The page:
The question of whether or not HHJ Bellamy ought to have strayed into purporting to give guidance on the question of covert recording, was touched upon, but King LJ had already expressed some fairly robust views about it in her judgment at permission stage, saying
The judge took the opportunity of inviting a number of interested bodies to make written submissions in relation to the use of covert recordings of interviews and telephone conversations with practitioners. Such an invitation was neither necessary nor relevant to the decision to be made by the judge, and on his own account was intended “to stimulate discussion on the issue out of which perhaps some general guidance might emerge”. Mr Graham points out that some 20 pages of what is a lengthy judgment was concerned with a consideration in the abstract of the use of covert recordings. Mr Graham submits that such an approach was unhelpful and inevitably gave the father the impression that the judge was not focused on his particular case.
It is unfortunate that judge’s interest in the wider issues thrown up has now been interpreted as judicial bias by the father and I can see how the father may have reached the conclusion that the judge had become over-concerned with the wider issues in relation to the use of covert recording. Happily, however, the judge dealt in a discreet passage within the judgment with the issue that relates solely to this case in relation to those covert recordings. In an exemplary passage, the judge concluded that the father should be permitted to rely on the recordings, not withstanding the mother’s objections and NYAS’s expressed neutrality. The judge rightly concluded that such recordings were admissible and that the issue is as to relevance; the judge accepted that those recordings are relevant in the context of the father’s case, not least in relation to his assertion his assertion that the mother has deliberately alienated SB from him. At paragraph 119, the judge set out in five numbered paragraphs why he concluded that little weight should be attached to the recordings.
In my judgement the judges analysis cannot be criticised and it is a matter for the trial judge, having seen and heard the parties give evidence and having viewed the video recordings in question, to determine the weight to be attached to any particular piece of evidence and to draw his own conclusions as to the correct interpretation of that evidence. I note that whilst expressing his disapprobation of such covert recordings, the judge nevertheless referred to certain cases where they have had a significant effect on the outcome of the case.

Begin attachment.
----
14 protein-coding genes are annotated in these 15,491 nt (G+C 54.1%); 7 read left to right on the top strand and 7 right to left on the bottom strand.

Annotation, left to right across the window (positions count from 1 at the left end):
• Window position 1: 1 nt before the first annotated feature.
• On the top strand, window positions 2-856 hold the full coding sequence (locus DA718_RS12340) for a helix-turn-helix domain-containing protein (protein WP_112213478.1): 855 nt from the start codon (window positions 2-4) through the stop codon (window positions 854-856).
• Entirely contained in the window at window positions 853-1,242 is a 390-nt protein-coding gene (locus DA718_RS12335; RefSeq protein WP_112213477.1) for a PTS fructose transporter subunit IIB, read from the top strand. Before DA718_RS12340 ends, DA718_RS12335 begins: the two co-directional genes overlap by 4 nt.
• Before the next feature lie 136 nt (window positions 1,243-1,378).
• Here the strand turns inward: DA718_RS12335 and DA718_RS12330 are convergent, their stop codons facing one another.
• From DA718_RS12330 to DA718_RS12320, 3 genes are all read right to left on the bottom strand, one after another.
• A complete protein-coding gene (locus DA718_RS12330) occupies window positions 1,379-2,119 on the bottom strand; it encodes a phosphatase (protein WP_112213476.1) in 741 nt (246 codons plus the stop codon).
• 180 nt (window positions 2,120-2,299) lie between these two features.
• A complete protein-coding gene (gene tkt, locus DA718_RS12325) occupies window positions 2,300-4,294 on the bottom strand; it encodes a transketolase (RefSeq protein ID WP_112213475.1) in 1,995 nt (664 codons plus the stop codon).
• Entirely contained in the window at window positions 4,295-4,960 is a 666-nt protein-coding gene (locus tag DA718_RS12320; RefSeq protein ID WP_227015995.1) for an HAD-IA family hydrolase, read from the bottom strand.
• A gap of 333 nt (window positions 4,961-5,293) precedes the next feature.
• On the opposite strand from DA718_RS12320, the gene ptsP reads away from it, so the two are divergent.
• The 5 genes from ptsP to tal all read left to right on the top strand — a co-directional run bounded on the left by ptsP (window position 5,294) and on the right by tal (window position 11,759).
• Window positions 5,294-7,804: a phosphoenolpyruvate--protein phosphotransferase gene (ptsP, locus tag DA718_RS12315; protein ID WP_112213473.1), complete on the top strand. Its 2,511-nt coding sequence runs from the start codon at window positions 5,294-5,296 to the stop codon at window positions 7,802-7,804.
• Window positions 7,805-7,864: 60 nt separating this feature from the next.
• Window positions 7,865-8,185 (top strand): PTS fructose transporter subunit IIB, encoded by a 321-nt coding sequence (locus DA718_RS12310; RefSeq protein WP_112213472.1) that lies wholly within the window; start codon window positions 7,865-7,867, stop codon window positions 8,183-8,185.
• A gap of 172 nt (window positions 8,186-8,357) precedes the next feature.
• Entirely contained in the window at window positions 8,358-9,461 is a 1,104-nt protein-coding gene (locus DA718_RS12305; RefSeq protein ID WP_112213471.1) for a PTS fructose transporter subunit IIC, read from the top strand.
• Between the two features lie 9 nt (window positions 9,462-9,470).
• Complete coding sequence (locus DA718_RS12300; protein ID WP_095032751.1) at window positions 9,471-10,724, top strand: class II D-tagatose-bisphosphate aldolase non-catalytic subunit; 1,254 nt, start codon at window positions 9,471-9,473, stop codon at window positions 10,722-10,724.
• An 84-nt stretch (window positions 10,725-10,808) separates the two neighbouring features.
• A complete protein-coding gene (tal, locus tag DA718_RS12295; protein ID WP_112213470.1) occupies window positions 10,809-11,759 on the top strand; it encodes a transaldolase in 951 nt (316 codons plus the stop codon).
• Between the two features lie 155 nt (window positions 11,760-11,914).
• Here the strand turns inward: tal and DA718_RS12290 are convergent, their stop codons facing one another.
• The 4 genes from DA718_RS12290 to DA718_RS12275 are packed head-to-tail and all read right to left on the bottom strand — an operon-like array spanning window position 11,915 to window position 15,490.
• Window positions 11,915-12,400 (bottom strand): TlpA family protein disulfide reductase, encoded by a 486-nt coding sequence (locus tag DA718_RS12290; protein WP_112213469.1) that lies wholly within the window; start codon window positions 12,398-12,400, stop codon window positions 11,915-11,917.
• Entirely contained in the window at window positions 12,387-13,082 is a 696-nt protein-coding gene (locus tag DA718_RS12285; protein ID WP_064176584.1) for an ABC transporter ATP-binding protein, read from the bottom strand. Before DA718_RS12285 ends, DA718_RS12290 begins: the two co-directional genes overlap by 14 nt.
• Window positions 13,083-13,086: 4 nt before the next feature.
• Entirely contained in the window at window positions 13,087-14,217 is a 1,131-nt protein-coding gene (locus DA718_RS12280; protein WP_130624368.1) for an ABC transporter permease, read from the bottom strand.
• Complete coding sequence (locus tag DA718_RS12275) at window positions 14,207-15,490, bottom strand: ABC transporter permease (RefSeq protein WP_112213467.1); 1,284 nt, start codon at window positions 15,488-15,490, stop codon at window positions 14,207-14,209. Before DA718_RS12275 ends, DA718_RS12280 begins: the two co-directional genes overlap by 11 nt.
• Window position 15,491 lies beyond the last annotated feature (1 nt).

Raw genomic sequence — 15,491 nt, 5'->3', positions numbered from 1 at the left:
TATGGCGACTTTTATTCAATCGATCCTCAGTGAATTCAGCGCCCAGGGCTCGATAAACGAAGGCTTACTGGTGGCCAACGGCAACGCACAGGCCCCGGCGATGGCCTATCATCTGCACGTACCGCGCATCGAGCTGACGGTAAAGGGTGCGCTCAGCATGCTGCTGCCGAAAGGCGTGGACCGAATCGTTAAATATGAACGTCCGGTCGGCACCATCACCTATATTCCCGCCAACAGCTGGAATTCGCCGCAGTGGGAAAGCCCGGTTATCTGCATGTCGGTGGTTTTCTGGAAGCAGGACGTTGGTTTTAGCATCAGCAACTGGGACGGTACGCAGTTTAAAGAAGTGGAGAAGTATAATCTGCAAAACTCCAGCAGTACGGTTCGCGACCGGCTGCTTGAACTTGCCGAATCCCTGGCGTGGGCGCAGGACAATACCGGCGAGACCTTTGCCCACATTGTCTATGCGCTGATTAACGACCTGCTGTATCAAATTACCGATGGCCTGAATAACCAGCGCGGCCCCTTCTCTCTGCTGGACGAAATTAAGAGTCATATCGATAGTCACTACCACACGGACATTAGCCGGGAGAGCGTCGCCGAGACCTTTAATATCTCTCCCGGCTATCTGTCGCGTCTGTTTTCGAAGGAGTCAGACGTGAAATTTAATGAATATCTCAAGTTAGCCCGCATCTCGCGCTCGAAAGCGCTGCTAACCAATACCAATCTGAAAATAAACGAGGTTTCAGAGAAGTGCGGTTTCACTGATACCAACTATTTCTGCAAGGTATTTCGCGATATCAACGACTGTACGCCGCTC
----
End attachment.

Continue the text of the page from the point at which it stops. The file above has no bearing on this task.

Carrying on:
The recordings were but part of a much larger evidential picture. And were not as Mr Graham seeks to persuade the court effectively determinative of the case….
it seems to me, however, that there is a further important issue to consider which leads me to conclude that pursuant to CPR 52.36(b), there is some compelling reason why the court should hear the full appeal in relation to the question of the publication of the judgment.
His Honour Judge Bellamy, a circuit judge, has purported to provide guidance as to how covert recordings should be approached in this very difficult area: he gave the guidance in circumstances where he had neither the approval nor endorsement of those guidelines by the President of the Family Division, nor had they been considered by the Law Commission, or rules committee. There is, in my judgment, an important issue as to whether in those circumstances it is appropriate for the judge’s views as to the proper approach to covert recording to be disseminated on the internet, available to the professions and all those advising parents, including McKenzie friends.
So the Judge got the answer on covert recording right, but possibly didn’t need to bother with the “consultation” to decide the case. We don’t know what the Court of Appeal will ultimately say about this, but from the above extract it seems possible that our submissions will never see the light of day to avoid confusion about the status of the guidance. This would be a shame, because HHJ Bellamy’s stated aim of stimulating discussion is very much in line with our charitable objectives. The fact that a judge has got something wrong or overstepped the mark is not usually a reason to prevent publication of it. We cannot of course comment on whether or not it was appropriate for a circuit judge to seek to stimulate discussion in this way, but no doubt the Court of Appeal will tell us soon enough. The judges reassured the parties present that they would have well in mind the Article 6, 8 and 10 rights (fair trial, private and family life, freedom of expression) of all involved when making their decision.